When Montmartre inspires other artists...

  • Pablo Picasso - the famous Spanish artist lived and worked in Montmartre for several years, and painted many portraits and scenes of neighborhood life.

  • Vincent van Gogh – although the famous Dutch painter spent most of his artistic career in France, he also spent some time in Montmartre.

  • Amedeo Modigliani - the Italian artist spent most of his career in Paris, and lived and worked in Montmartre for a time.

  • Georges Braque – the French painter and sculptor is often associated with the Cubist movement, and also lived and worked in Montmartre.

  • Maurice Utrillo – the son of Montmartre singer Suzanne Valadon, painted many cityscapes of Montmartre.

A nostalgic place...

The Bateau-Lavoir was a phenomenon of the Montmartre art scene at the turn of the 20th century. This small building, which originally served as a laundry room for the residents of the neighborhood, has become a mecca for artistic bohemia in Paris.

Many famous artists frequented the Bateau-Lavoir, including Pablo Picasso, Georges Braque, Juan Gris, Max Jacob, Guillaume Apollinaire and many others. It was here that Picasso painted his famous painting Les Demoiselles d'Avignon in 1907, a work considered the starting point of the Cubist movement.

The Bateau-Lavoir was a place of meeting and creation for artists from Montmartre, who then lived in precarious conditions. They met to discuss their works, exchange ideas and support each other in their artistic practice. The Bateau-Lavoir was a place of freedom and creativity, where artists could explore new forms of artistic expression without being limited by academic conventions.

Today, the Bateau-Lavoir is nothing more than a memory, the original building having been destroyed in 1970. However, its influence on the history of art remains undeniable.

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A visit itinerary among others

To visit Montmartre, it is advisable to go to Place du Tertre, where there are many street artists and small restaurants. You can also stroll the cobbled streets to discover the pretty, colorful houses and charming little cafes.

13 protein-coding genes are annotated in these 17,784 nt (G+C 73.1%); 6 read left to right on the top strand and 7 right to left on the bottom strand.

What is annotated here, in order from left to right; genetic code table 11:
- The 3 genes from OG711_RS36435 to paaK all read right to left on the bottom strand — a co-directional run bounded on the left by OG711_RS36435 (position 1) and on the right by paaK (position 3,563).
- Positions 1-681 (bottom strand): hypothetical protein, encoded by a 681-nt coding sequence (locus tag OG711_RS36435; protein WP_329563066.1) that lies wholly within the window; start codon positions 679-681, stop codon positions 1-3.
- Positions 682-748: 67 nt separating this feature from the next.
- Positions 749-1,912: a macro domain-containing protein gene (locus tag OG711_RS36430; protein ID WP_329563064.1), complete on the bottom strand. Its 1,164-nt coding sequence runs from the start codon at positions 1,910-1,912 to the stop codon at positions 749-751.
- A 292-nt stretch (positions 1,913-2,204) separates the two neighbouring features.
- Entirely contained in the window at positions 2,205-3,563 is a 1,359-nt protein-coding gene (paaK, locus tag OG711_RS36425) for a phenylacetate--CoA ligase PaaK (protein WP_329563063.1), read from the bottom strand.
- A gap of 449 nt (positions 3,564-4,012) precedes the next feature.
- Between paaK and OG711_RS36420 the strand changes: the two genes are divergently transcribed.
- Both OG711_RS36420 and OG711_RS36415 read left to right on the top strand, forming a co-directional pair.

The Basilica of the Sacré-Cœur is another point of interest that is impossible to miss in Montmartre. This white basilica located on the hill offers a breathtaking view of the city. To visit the basilica, you can climb the steps to the top of the hill or take the funicular.


Once inside, you can admire the delicate frescoes on the vaulted ceiling and the colorful stained glass windows that filter the sunlight. It is also possible to stroll out onto the balcony to admire the panoramic view of the city.

If we had to select a few unmissable places in Montmartre we would say:

  • The Sacré-Cœur Basilica – this iconic church sits atop Montmartre Hill and offers stunning views of Paris. It was built in the late 19th century in response to the French defeat in the Franco-Prussian War of 1870.

  • Place du Tertre - this square is famous for its street artists selling their works and the many cafes and restaurants surrounding it. It's a great place to have a drink and enjoy the bohemian atmosphere of Montmartre.

  • The Moulin Rouge - famous cabaret in Paris, located at the foot of Montmartre hill. The Moulin Rouge is known for its dance shows, flamboyant costumes and festive atmosphere.

  • Rue des Abbesses - a lively and shopping street in Montmartre, with many shops, cafes and restaurants. It is famous for its food market, which takes place every Wednesday and Saturday.

  • The Jardin des Abbesses - a small, picturesque park located near Rue des Abbesses, with benches and a fountain. It's a nice place to relax and enjoy the sun.

  • Dalida's house - this villa in the Montmartre district was the residence of the Italian singer Dalida for many years. It is now a museum dedicated to his life and career.


Finally, to fully enjoy your visit, don't forget to taste the local cuisine, visit the region's art museums and participate in cultural activities such as cabaret shows.

The Montmartre funicular is a convenient and fun way to go up to the Sacré-Cœur Basilica. It is located at the intersection of rue Foyatier and Place Saint-Pierre, and is open every day.